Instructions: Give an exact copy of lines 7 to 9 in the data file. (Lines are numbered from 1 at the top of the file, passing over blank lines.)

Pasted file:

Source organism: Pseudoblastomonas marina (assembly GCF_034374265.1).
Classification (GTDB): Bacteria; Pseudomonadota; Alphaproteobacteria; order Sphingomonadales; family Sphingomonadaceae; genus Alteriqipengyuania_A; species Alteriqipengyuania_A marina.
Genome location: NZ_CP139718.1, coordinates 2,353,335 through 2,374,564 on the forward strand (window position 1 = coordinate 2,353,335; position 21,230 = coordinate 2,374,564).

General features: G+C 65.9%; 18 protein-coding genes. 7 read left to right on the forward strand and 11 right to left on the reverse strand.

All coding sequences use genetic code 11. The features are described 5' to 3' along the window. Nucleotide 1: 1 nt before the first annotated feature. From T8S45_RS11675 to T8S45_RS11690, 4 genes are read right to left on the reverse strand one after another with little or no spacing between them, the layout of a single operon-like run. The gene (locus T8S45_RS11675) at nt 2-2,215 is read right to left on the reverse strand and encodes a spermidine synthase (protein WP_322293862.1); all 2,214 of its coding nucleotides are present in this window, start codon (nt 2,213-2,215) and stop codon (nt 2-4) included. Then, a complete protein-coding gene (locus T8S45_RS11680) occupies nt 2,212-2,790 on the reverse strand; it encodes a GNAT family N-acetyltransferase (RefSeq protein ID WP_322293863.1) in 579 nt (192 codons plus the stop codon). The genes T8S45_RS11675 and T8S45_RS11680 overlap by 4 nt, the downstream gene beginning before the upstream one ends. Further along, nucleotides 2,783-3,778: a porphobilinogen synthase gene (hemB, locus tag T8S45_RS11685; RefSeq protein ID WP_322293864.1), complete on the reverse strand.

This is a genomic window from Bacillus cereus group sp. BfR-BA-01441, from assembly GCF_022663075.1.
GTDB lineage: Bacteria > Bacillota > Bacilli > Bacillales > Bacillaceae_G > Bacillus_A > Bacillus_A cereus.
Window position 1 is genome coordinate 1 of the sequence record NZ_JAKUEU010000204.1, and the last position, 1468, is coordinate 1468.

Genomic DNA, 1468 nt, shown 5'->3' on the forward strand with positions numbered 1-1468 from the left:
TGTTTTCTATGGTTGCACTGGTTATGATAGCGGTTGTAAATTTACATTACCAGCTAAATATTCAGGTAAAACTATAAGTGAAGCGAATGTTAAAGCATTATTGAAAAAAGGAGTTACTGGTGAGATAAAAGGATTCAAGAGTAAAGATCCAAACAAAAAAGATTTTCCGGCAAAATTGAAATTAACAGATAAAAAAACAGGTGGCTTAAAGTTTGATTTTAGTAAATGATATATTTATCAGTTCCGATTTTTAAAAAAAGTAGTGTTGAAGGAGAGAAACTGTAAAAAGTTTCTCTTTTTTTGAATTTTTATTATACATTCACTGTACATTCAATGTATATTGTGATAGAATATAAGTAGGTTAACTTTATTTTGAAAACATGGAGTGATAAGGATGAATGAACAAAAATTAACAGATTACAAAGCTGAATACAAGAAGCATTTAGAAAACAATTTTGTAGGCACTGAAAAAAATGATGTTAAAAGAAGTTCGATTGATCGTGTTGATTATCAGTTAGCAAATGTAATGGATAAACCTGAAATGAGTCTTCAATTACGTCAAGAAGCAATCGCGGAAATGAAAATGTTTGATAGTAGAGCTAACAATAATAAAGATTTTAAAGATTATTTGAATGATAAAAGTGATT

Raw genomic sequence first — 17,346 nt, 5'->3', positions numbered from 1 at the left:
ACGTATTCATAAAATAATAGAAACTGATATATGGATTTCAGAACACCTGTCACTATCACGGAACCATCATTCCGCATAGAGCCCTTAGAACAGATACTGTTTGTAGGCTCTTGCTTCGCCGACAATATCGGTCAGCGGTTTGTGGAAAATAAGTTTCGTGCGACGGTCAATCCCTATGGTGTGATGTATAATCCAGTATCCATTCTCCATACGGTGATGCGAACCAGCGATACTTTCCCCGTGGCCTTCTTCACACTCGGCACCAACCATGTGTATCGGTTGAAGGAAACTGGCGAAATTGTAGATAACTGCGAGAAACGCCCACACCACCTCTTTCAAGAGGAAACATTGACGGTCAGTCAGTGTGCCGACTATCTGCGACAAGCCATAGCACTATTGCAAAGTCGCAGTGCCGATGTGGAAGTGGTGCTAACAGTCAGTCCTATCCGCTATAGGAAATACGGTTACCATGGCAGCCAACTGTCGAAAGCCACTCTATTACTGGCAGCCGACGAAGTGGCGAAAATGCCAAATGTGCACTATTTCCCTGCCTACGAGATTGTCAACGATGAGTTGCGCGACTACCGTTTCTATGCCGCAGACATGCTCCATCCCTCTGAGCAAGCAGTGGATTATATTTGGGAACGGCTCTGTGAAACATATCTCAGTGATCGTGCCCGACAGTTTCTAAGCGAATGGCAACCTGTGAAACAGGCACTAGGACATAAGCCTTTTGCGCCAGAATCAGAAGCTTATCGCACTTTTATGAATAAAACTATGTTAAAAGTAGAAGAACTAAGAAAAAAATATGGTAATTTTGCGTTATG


GTDB lineage: Bacteria > Bacillota > Bacilli > Bacillales > Bacillaceae_G > Bacillus_A > Bacillus_A cereus.
Window position 1 is genome coordinate 1 of the sequence record NZ_JAKUEU010000204.1, and the last position, 1468, is coordinate 1468.

Genomic DNA, 1468 nt, shown 5'->3' on the forward strand with positions numbered 1-1468 from the left: